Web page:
Orton said it wasn’t until she started trying to hit her race pace while dribbling that she realized the complexity of the challenge.
“This was so much different,” Orton said. “I was nervous, definitely very nervous. ... I wanted to look at it as a joke, but I had to focus. I thought if I clear my mind like I do with running, I will definitely kick the ball.”
In fact, that was the most challenging aspect of the race.
“That was a struggle,” Orton said. “If you’re going to run your fastest, you need to shut your brain off for at least the first half of the race. But I have to leave it on to dribble. I was just thinking about trying to stay rhythmic.”
Strange year, strange goal
For Camp-Bennett, the unusual challenges sort of felt right in this most unusual year.
“It was kind of funny,” she said of what she thought when Taylor suggested it. “This year has been so weird. It’s been really hard not to race, more than I knew it would be. Even though it was this silly thing, and we were just doing it for fun, I was super excited about it.”
In fact, Camp-Bennett studied the run-dribble technique of the girl who set the record before them — Connecticut high school standout Sydney Masciarelli — who ran it in 5:08.57. She decided to use the same dribble technique of switching hands, while Orton decided to dribble with her dominant hand the entire race.
“Whittni was a point guard, but I was more of a fifth man playing any position,” she said. “When I dribbled with just one hand, I kind of leaned forward, and it cut off my air, made it harder to breath. If I switched hands, it kept me more upright, in my true running form.”
Orton and Camp-Bennett still play one-on-one when they get breaks from what is an essentially year-round training schedule.
“We’re good friends, and we play one-on-one between seasons because we both love basketball,” she said. “It wouldn’t be the smartest to do it during the season.”
Anyone who ever had to defend Orton or Camp-Bennett understands why they keep their hoop challenges outside the running season. But with their strategies in place, and a couple of trial runs, there was nothing left but the attempt, which came on Sept. 4.
The race was an impressive display of focus and skill, as both women impressed with their ability to run faster than most humans while also dribbling. Camp-Bennett laughed at the dribbling saying it wasn’t “good dribbling.”
But the race was challenging, and feeling the butterflies was a welcome experience. Orton led the entire time, and she crossed the finish line in 4:58.56. That converted to 4:52.71 with an altitude adjustment, shattering Masciarelli’s time. Camp-Bennett finished with a time of 5:10.37, which converted to 5:04.28.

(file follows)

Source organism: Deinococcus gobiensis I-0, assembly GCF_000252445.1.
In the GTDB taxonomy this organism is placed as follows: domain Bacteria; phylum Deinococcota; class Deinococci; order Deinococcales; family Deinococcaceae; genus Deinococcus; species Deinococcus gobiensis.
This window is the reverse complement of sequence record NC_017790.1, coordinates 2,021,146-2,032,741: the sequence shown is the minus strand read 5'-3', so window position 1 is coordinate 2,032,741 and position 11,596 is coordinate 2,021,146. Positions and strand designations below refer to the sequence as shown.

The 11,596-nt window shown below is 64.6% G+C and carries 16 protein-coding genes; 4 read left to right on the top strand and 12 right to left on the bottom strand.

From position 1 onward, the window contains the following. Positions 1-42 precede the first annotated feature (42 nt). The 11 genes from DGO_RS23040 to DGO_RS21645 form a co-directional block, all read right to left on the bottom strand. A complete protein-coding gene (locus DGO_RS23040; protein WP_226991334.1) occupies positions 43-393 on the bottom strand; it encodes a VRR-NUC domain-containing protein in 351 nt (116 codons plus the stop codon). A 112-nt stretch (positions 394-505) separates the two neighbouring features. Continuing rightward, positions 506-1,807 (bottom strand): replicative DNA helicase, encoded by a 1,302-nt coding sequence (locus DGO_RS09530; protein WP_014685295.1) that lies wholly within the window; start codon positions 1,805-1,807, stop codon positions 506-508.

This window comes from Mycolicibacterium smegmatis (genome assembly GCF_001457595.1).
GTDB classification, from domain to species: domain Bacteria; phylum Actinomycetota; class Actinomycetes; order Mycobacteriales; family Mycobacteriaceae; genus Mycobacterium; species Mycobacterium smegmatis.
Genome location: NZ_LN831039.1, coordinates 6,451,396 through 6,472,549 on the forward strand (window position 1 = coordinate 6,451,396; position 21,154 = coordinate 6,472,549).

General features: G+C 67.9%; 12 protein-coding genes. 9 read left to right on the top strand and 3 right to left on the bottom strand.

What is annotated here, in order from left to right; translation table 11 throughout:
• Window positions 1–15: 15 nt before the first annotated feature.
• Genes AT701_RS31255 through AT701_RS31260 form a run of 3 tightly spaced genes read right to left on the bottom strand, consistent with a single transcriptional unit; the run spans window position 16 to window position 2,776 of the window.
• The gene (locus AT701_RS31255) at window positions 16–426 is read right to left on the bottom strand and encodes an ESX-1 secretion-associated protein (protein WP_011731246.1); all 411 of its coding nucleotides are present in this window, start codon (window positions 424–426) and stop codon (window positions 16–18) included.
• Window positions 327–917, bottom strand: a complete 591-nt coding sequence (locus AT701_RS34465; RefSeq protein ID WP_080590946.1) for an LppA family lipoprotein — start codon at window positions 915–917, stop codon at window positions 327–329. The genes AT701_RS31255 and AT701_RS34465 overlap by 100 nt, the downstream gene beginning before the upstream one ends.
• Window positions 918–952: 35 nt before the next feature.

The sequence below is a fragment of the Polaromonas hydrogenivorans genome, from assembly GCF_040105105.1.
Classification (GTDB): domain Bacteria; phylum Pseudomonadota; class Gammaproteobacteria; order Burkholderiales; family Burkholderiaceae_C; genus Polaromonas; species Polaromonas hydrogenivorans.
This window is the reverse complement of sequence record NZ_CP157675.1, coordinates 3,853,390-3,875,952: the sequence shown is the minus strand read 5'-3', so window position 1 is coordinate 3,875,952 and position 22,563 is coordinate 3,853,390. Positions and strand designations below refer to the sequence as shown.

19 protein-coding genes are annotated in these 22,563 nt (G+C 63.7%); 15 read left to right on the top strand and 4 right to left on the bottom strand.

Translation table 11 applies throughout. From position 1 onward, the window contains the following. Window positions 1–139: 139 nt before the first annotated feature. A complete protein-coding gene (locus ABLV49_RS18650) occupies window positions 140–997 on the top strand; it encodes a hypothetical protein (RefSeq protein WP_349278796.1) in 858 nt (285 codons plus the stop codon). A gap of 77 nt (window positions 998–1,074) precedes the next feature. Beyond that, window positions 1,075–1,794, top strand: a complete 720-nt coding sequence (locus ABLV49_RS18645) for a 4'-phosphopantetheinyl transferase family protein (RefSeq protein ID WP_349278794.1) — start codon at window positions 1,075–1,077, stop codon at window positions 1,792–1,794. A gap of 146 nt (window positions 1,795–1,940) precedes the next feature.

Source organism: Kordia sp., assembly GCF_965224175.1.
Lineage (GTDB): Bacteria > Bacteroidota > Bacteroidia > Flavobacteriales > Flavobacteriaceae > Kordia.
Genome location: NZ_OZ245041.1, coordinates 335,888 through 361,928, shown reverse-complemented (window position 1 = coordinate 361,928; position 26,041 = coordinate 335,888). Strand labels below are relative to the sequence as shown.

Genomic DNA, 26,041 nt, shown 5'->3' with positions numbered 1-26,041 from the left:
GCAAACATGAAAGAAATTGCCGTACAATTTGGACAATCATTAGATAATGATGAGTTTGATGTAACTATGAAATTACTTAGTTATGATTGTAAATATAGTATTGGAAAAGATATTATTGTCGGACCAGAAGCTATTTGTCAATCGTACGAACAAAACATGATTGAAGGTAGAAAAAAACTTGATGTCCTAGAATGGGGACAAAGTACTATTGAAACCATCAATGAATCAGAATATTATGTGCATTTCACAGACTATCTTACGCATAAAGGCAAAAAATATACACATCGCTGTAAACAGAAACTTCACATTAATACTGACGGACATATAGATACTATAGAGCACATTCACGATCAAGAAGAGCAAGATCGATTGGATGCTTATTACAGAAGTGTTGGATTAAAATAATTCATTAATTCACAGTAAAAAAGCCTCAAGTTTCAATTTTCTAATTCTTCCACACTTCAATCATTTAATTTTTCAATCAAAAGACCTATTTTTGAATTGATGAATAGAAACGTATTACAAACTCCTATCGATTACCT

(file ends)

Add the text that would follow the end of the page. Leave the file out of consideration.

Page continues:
“It was actually super hard,” Camp-Bennett said. “It was definitely fun to do it with someone.”
Adds Orton, “I thought it was actually kind of fun. Honestly, I think it’s kind of funny that it’s blown up so much. It’s just something you do because you can. Coronavirus is stopping all the real competing. But I think just seeing the reaction has been fun.”
The new world record holder said that she is finding her way through this unusual time by thinking about what she lost and what she wants to achieve.
“I definitely left competing on a high,” said Orton, a seven-time All-American for BYU and owner of four school records. “I was up in the higher rankings of distance runners, and I want to come back and be at the top. I want to be the best I can when we come back. I didn’t really get to display my fitness, and I’m looking forward to that. It’s good motivation.”
Which is the key, according to their coach, to do more than survive the disappointment of a postponed season. If they want to thrive, they have to find ways to improve every day they lace up.
“The only way to replicate the season is to have a season. So we will test our fitness over the next few months, but it’s not the same. But the women need something to look forward to, something to test their fitness and something to allow them to feel that they’re getting better.” — BYU coach Diljeet Taylor
“The only way to replicate the season is to have a season,” Taylor said. “So we will test our fitness over the next few months, but it’s not the same. But the women need something to look forward to, something to test their fitness and something to allow them to feel that they’re getting better.”
Taylor said her athletes, and those she knows at BYU, are “way tougher than we give them credit for. They’re tougher, more determined, more resilient, and that’s what I’ve learned about my team through all of this.”
She said they have continued to work hard and focus on what they do have and what they can achieve, and that’s made moments like breaking a world record even sweeter.
“They are so special,” Taylor said. “They’re so devoted to their craft. It really inspires me because they work so hard regardless of what is happening. ... I really feel like I owe them my best.”
Like most athletes, they’re learning to let go of what they can’t control and focus on what is within their power.
“The things that are inside our control, I’m going make sure they’re absolutely their best,” Taylor said. “It’s a season they will remember, hopefully for some of the good things and not focusing on what was taken away.”